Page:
Willis' Big Night

He hit 64% of his shots from the field, had a career high 16 points, added a pair of assists and a pair of steals. But Rickey Willis brings so mush more to the Western Michigan basketball team then some good stats in a home win.

In the Broncos 82-71 win over the Eagles of Eastern Michigan Markus Austin tied the game up to start the second half on a quick 3-pointer. But Bronco point guard and team captain Rickey Willis wanted to make sure the Broncos got off to a good second half start.

After a basket by Joe Reitz, Willis stole the ball from EMU's John Bowler and fed Ben Reed for the easy lay in. Next Willis would pick up a Darryl Garrett turnover and turn it into a 2-pointer of his own and just like that a tied game was now a six point lead forcing the Eagles to call a timeout to slow things down.

"He's the leader on our team," said Reed. "He gets the ball to where it needs to be and it's great to see him score like that."

Throughout last night's game Willis' shot looked natural and easy. But it wasn't that way throughout the whole season. "Rickey doesn't shoot the ball great on the break," said Hawkins and that's just the kind of shot Willis was taking early in the season. "When he gets into the half court then he needs to start acting more like an off guard," and that's the kind of shot that helped lead to last night's 16 points.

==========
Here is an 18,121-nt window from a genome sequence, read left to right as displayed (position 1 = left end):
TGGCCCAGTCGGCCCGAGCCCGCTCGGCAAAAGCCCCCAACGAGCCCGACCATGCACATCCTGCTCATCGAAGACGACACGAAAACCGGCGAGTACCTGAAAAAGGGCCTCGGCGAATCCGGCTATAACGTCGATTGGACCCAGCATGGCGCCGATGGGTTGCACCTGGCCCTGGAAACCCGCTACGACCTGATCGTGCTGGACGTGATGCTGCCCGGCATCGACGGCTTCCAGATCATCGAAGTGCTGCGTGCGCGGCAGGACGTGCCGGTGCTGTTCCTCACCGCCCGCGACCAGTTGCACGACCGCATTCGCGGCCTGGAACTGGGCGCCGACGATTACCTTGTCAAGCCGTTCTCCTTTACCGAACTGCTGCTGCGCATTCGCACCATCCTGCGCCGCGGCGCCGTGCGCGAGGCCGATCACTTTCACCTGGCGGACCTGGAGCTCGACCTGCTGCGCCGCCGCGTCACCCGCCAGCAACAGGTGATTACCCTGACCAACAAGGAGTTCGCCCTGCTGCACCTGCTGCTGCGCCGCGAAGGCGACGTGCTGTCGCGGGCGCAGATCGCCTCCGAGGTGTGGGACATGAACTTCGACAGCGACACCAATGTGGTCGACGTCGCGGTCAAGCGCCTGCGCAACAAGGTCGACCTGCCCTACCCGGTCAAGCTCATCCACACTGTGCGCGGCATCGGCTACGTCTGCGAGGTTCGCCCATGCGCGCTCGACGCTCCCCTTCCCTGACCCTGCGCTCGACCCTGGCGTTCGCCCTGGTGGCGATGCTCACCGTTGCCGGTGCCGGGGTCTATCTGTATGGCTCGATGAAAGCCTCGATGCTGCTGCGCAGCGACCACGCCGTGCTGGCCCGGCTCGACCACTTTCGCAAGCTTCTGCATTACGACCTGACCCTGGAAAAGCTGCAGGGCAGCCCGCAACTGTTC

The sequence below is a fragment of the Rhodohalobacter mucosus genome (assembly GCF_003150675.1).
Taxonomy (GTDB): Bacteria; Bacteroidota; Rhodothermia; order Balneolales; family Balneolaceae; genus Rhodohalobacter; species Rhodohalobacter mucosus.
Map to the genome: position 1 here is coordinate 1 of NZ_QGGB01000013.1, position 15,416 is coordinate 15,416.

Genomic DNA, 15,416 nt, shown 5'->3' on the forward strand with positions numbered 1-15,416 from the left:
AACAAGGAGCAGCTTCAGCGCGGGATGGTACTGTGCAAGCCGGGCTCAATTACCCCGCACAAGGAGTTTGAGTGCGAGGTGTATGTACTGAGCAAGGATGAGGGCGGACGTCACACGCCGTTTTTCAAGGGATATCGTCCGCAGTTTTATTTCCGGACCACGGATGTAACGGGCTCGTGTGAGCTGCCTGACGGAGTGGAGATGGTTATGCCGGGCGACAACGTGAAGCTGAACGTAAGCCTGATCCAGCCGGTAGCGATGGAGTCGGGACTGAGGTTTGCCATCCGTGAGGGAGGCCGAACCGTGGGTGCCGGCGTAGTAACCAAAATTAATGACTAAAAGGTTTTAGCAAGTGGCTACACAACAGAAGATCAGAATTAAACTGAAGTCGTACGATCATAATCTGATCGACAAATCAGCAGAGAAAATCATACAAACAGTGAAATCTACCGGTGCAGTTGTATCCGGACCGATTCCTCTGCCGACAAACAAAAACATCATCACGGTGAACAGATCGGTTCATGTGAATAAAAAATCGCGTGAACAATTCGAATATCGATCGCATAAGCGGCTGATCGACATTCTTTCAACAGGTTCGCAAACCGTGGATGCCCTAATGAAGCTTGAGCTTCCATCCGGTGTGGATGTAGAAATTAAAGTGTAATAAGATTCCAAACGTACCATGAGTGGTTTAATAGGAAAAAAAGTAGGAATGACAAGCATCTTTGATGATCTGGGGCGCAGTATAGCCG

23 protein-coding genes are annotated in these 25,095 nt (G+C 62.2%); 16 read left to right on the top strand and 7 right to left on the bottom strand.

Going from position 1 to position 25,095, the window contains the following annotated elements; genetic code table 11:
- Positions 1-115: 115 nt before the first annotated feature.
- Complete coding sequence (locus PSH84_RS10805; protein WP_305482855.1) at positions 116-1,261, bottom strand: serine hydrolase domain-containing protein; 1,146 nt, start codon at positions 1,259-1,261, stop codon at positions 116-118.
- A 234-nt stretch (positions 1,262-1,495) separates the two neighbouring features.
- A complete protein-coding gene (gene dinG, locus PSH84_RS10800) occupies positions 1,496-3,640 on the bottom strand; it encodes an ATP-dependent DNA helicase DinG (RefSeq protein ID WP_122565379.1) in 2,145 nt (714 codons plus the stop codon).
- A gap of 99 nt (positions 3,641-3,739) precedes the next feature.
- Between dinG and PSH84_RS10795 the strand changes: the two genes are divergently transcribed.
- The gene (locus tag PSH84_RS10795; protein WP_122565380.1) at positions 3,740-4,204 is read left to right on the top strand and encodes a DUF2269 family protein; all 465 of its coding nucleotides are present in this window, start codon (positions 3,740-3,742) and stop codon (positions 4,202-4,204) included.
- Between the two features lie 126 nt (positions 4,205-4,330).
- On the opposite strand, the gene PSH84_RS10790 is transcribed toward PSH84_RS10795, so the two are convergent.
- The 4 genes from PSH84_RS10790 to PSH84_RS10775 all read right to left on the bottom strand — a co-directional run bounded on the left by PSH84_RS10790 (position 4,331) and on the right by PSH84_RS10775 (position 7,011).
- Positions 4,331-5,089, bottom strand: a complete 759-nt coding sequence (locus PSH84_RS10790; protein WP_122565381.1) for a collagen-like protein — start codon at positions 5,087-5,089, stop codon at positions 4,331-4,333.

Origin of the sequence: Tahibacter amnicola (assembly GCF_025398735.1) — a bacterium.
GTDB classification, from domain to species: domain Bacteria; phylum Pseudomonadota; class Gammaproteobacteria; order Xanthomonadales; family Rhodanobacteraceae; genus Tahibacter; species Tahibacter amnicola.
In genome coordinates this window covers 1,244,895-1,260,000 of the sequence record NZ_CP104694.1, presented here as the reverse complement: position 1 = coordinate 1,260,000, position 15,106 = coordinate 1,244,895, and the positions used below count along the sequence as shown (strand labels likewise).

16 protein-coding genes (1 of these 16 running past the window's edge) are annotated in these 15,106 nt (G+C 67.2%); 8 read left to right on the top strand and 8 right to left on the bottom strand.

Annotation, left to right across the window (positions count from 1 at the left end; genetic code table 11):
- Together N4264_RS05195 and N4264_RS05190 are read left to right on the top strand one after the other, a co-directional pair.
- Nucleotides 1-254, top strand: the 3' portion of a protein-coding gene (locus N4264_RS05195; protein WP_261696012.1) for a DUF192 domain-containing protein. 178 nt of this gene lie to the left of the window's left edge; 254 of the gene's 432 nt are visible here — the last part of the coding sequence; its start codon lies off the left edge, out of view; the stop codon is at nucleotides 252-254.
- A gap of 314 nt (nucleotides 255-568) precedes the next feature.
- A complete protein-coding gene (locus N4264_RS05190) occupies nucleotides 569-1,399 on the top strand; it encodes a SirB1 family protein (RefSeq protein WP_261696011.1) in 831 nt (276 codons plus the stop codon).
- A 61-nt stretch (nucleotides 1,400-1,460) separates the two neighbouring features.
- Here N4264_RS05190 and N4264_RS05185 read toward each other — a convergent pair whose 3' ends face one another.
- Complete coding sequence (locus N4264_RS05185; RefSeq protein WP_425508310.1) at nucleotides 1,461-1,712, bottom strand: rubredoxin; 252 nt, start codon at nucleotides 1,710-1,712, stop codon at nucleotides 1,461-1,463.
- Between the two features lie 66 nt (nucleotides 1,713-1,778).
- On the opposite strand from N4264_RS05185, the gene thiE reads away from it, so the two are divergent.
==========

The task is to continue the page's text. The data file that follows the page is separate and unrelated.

Shooting isn't the only thing coach Hawkins has Willis working on. The other is running, and lots of it. "We just run, run, run and eventually someone's going to break down and hopefully it's not us," said Willis. "Coach just keeps telling me to run, if I'm going 1000 miles per hour he still tells me to run."

"Every once in a while Rickey will downshift," said Hawkins. When Willis is bringing the ball up the court he will look where his open lanes are and where his teammates are and according to Hawkins, "when that happens he downshifts and that lets everyone else catch up. We talk about trusting your instincts, just get it and go. Don't let these guys catch up."

Off the court attitude may be one of the most important qualities Willis bring to this Broncos team. "What you see on the court isn't all of Rickey," said Hawkins. "He represents Western Michigan well off the court and he's a Bronco whether he's on the court or he's off the court; he leads. I don't know if he's capable of a bad mood, he always has a smile."

"We wouldn't have 15 wins if it wasn't for Rickey," added Reed.

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